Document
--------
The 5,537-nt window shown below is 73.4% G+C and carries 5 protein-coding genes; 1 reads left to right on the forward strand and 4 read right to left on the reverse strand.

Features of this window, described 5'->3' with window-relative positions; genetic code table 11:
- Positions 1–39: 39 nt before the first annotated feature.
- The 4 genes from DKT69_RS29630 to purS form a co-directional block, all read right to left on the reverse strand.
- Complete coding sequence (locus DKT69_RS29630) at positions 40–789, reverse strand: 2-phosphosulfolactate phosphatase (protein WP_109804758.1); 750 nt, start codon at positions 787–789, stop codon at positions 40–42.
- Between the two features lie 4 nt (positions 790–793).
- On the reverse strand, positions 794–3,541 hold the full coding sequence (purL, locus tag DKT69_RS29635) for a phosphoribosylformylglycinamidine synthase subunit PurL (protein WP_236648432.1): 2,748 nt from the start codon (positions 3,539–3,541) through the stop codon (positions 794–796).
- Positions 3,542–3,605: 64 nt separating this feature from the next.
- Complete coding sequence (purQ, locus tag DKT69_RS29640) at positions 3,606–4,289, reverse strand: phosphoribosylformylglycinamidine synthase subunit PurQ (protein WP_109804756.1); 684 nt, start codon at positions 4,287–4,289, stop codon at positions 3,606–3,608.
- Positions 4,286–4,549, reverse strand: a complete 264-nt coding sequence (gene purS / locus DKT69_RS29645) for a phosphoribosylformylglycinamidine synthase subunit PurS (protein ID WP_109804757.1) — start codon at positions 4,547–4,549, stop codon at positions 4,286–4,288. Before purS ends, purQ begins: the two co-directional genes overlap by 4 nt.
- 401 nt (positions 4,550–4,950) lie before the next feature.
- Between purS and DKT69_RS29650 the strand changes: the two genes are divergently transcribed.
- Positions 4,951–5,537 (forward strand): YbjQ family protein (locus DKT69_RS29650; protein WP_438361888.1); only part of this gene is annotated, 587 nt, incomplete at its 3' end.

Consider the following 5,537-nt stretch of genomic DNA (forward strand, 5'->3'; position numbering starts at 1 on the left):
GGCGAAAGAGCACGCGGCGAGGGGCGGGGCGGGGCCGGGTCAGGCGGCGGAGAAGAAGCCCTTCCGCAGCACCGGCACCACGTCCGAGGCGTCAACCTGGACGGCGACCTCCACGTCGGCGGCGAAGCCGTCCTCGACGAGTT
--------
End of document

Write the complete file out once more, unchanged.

The 5,537-nt window shown below is 73.4% G+C and carries 5 protein-coding genes; 1 reads left to right on the forward strand and 4 read right to left on the reverse strand.

Features of this window, described 5'->3' with window-relative positions; genetic code table 11:
- Positions 1–39: 39 nt before the first annotated feature.
- The 4 genes from DKT69_RS29630 to purS form a co-directional block, all read right to left on the reverse strand.
- Complete coding sequence (locus DKT69_RS29630) at positions 40–789, reverse strand: 2-phosphosulfolactate phosphatase (protein WP_109804758.1); 750 nt, start codon at positions 787–789, stop codon at positions 40–42.
- Between the two features lie 4 nt (positions 790–793).
- On the reverse strand, positions 794–3,541 hold the full coding sequence (purL, locus tag DKT69_RS29635) for a phosphoribosylformylglycinamidine synthase subunit PurL (protein WP_236648432.1): 2,748 nt from the start codon (positions 3,539–3,541) through the stop codon (positions 794–796).
- Positions 3,542–3,605: 64 nt separating this feature from the next.
- Complete coding sequence (purQ, locus tag DKT69_RS29640) at positions 3,606–4,289, reverse strand: phosphoribosylformylglycinamidine synthase subunit PurQ (protein WP_109804756.1); 684 nt, start codon at positions 4,287–4,289, stop codon at positions 3,606–3,608.
- Positions 4,286–4,549, reverse strand: a complete 264-nt coding sequence (gene purS / locus DKT69_RS29645) for a phosphoribosylformylglycinamidine synthase subunit PurS (protein ID WP_109804757.1) — start codon at positions 4,547–4,549, stop codon at positions 4,286–4,288. Before purS ends, purQ begins: the two co-directional genes overlap by 4 nt.
- 401 nt (positions 4,550–4,950) lie before the next feature.
- Between purS and DKT69_RS29650 the strand changes: the two genes are divergently transcribed.
- Positions 4,951–5,537 (forward strand): YbjQ family protein (locus DKT69_RS29650; protein WP_438361888.1); only part of this gene is annotated, 587 nt, incomplete at its 3' end.

Consider the following 5,537-nt stretch of genomic DNA (forward strand, 5'->3'; position numbering starts at 1 on the left):
GGCGAAAGAGCACGCGGCGAGGGGCGGGGCGGGGCCGGGTCAGGCGGCGGAGAAGAAGCCCTTCCGCAGCACCGGCACCACGTCCGAGGCGTCAACCTGGACGGCGACCTCCACGTCGGCGGCGAAGCCGTCCTCGACGAGTT